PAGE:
The finding that levels of free glutamine and glutamate in human milk are relatively high, display unique dynamics along lactation, and are associated with infant anthropometrics urges the need to understand the functions that these FAAs could have during infant development.
The Diversity in Physiological Functions of Free Glutamine and Glutamate
In the last decade, it has been recognized that glutamine and glutamate are essential AAs at key times in life, including the neonatal period when rapid growth occurs (78, 79). Although these two FAAs are structurally related, they appear to be different in terms of absorption by the infant. Whereas dietary glutamine supplementation in infants leads to higher plasma levels of this AA (80, 81), plasma levels of glutamate are largely unaffected by dietary glutamate (82, 83). This suggests that free glutamate in human milk is almost entirely used by splanchnic tissues, limiting its availability for other tissues, whereas glutamine might also exert direct effects elsewhere in the body. Despite these differences, most of the dietary glutamine and glutamate provided to neonates is consistently shown to be used by the intestines (84, 85). The intestines do not only form a physical barrier to protect against pathogens but are also home to the largest immune organ of the body: the gut-associated lymphoid tissue (GALT). This may explain why glutamine and glutamate are associated with a wide range of physiological functions, ranging from energy provision to cells to more specific immunomodulating functions, many of which could be relevant in the context of the prevention of neonatal allergies and infections. Figure 1 provides a summary of the demonstrated effects of free glutamine and glutamate in (developing) intestinal tissues, which are described in detail below.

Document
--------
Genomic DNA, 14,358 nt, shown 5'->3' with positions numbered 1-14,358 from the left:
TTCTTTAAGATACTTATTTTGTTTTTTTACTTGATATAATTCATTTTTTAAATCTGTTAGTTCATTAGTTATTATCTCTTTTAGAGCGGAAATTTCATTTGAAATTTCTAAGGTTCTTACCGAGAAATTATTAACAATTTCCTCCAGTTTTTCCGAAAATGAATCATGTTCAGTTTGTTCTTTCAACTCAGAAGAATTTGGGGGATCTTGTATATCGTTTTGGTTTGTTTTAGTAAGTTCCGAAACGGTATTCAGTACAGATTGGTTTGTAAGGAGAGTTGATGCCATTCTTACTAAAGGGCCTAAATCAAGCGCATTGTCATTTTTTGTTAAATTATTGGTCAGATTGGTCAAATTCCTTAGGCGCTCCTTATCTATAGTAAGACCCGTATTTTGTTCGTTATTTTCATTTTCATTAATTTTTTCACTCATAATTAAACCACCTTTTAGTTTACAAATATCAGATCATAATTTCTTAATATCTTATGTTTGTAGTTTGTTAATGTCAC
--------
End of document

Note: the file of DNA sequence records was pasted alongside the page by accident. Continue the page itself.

Figure 1. Overview of the potential effects of free glutamine and glutamate, selectively secreted in human milk by mammary gland cells, in the developing infant gut. The ↑ and ↓ indicate an upregulation and downregulation, respectively, of the corresponding target following in vitro and/or in vivo supplementation with glutamine (•) or glutamate (•). Effects are limited to those that are relevant in the context of allergic sensitization and infections. FAA, Free amino acid; IEC, Intestinal epithelial cell; IEL, Intraepithelial lymphocyte; GC, Goblet cell; TH1, T-helper 1 cell; TH2, T-helper 2 cell; IgA, Immunoglobulin A; F. prausnitzii, Faecalibacterium prausnitzii.